'Biggie' Recalled by Mother in New Book
ED GORDON, host:
Christopher Wallace, better known as Notorious B.I.G., was at the height of his hip-hop career in the early '90s.
(Soundbite of music)
Notorious B.I.G.: (Rapping) Thicker than your average copper twist, damage your instinct...
GORDON: But the rising star's ascent came to a tragic end eight years ago when Wallace was gunned down after leaving a party in Los Angeles. His murder forced hip-hop musicians and fans to face the violence that was robbing rap of its freshest young talent. But for Voletta Wallace, the shooting meant more than the death of an artist. She lost a son. Ms. Wallace's new book, "Biggie," is both a mother's tribute and a way to help her cope with the pain.
(Soundbite of music)
Unidentified Group: Biggie, Biggie, Biggie, can't you...
Ms. VOLETTA WALLACE (Mother Of `Notorious B.I.G.'): He has touched so many people and so many people loved him and, you know, still do. That cannot take my pain away. What I am feeling inside is like a 100-pound lead weighing down in my chest. It's very cold and it's very heavy and I am so dying to get rid of it. But it's not something you can get rid of, because that was my son. He was my baby. I am a mother and I will always be a mother.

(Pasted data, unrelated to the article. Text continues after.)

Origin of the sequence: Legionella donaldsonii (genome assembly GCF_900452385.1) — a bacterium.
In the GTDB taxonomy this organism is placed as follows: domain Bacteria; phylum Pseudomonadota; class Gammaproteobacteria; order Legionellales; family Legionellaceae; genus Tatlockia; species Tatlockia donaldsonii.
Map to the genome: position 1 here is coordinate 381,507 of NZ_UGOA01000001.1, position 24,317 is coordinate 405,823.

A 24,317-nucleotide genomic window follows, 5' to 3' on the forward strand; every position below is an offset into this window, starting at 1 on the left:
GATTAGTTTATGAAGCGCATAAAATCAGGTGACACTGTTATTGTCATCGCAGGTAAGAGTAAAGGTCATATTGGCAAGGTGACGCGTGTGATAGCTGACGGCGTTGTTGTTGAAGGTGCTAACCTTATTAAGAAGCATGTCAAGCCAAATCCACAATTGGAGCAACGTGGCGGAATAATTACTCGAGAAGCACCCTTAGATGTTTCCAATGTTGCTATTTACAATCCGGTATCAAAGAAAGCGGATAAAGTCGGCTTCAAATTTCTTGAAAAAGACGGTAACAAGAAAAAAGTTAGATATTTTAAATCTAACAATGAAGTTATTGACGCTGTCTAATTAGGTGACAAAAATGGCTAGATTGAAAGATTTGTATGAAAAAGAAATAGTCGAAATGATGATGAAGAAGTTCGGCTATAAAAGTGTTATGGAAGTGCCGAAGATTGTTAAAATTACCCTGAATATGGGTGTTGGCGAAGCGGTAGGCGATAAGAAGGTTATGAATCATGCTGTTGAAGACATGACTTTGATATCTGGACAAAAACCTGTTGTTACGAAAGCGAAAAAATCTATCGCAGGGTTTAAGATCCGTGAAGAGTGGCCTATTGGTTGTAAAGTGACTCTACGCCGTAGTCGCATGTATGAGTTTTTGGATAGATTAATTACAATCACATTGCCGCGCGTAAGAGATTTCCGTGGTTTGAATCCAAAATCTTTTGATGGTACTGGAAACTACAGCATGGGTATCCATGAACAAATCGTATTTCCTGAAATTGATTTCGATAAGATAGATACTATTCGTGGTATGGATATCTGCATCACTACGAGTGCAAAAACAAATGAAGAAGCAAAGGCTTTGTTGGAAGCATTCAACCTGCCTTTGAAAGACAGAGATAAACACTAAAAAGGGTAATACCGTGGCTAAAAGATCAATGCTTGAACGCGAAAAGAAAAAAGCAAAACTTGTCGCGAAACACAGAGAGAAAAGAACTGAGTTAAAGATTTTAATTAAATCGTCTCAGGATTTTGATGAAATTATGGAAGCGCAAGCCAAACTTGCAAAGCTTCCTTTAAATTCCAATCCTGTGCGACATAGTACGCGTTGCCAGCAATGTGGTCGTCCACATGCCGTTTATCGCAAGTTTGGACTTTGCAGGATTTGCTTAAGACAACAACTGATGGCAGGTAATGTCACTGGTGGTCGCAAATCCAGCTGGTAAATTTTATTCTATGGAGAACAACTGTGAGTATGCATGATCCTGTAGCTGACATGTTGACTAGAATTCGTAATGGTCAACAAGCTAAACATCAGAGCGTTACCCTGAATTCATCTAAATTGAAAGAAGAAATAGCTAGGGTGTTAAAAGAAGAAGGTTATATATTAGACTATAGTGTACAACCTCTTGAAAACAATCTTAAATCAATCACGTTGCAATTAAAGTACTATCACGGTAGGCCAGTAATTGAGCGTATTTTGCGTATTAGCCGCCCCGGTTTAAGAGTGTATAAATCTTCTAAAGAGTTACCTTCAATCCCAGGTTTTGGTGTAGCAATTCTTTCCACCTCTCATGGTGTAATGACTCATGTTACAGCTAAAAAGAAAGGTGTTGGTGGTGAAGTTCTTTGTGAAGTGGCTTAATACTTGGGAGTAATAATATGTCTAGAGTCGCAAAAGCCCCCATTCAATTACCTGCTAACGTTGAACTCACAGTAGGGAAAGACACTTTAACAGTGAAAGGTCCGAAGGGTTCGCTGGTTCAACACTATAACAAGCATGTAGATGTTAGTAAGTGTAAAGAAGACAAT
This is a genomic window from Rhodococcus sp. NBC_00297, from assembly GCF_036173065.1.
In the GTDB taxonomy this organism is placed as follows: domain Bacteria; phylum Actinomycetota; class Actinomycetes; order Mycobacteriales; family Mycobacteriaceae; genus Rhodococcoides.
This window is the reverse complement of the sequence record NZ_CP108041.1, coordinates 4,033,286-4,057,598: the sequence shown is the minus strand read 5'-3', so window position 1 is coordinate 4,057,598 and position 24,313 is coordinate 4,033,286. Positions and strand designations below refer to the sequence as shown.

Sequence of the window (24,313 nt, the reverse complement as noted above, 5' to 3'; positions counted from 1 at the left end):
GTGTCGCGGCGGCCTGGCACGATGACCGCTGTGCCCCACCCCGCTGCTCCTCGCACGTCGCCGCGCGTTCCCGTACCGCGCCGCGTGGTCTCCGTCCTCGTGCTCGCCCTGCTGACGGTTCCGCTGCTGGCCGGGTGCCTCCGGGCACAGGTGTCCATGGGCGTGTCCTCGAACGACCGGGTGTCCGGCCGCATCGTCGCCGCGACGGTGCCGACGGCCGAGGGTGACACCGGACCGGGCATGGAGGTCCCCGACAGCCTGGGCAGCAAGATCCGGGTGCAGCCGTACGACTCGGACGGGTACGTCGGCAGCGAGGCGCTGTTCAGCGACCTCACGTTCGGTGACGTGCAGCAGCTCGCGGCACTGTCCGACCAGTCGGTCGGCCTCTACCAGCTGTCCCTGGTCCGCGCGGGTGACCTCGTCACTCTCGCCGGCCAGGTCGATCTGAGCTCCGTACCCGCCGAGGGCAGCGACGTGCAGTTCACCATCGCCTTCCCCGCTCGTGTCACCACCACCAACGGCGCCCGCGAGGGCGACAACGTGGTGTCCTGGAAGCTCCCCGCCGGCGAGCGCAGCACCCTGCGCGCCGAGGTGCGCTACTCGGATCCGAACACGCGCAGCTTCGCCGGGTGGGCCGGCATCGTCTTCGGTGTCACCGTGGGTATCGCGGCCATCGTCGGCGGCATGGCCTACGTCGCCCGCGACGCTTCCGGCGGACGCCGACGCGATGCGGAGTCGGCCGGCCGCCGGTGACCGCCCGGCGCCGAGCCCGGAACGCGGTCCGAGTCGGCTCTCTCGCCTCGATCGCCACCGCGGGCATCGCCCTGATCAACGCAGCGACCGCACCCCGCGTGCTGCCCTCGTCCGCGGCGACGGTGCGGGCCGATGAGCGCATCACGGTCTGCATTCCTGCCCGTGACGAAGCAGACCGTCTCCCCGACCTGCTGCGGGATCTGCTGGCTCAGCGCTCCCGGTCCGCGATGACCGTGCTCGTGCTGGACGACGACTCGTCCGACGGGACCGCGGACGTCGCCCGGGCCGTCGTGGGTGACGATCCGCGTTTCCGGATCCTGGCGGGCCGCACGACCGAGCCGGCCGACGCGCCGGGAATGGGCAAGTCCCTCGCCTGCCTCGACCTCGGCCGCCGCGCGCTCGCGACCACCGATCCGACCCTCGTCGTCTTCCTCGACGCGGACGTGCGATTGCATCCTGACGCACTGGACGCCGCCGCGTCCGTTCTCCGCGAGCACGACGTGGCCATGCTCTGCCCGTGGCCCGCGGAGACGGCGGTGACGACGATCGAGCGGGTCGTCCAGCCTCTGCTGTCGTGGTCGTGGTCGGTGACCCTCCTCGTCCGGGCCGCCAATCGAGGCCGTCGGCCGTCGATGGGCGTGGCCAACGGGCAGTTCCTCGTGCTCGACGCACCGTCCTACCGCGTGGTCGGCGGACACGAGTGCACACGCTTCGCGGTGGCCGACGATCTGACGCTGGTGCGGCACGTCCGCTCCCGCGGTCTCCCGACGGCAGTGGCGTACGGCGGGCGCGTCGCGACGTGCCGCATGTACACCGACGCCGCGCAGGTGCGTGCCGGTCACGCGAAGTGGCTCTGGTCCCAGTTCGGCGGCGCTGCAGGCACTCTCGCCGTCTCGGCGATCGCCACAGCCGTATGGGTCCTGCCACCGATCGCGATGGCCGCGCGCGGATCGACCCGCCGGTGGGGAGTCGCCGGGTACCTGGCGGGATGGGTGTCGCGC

GORDON: Voletta, the idea that the murder has not been solved, that you've been fighting in court a wrongful death suit against the Los Angeles Police Department, does the fight make it easier in that you have a mission or make it harder in that you can't, to the best of our ability when a loved one passes away, let it be and move on?
Ms. WALLACE: With this case I don't look at it as harder, easier. I don't see triumph in it. It's about honesty. It's about integrity. It's about making a wrong right. Someone murdered my son and the LAPD knew all about it and it needs to be exposed. The truth needs to come out.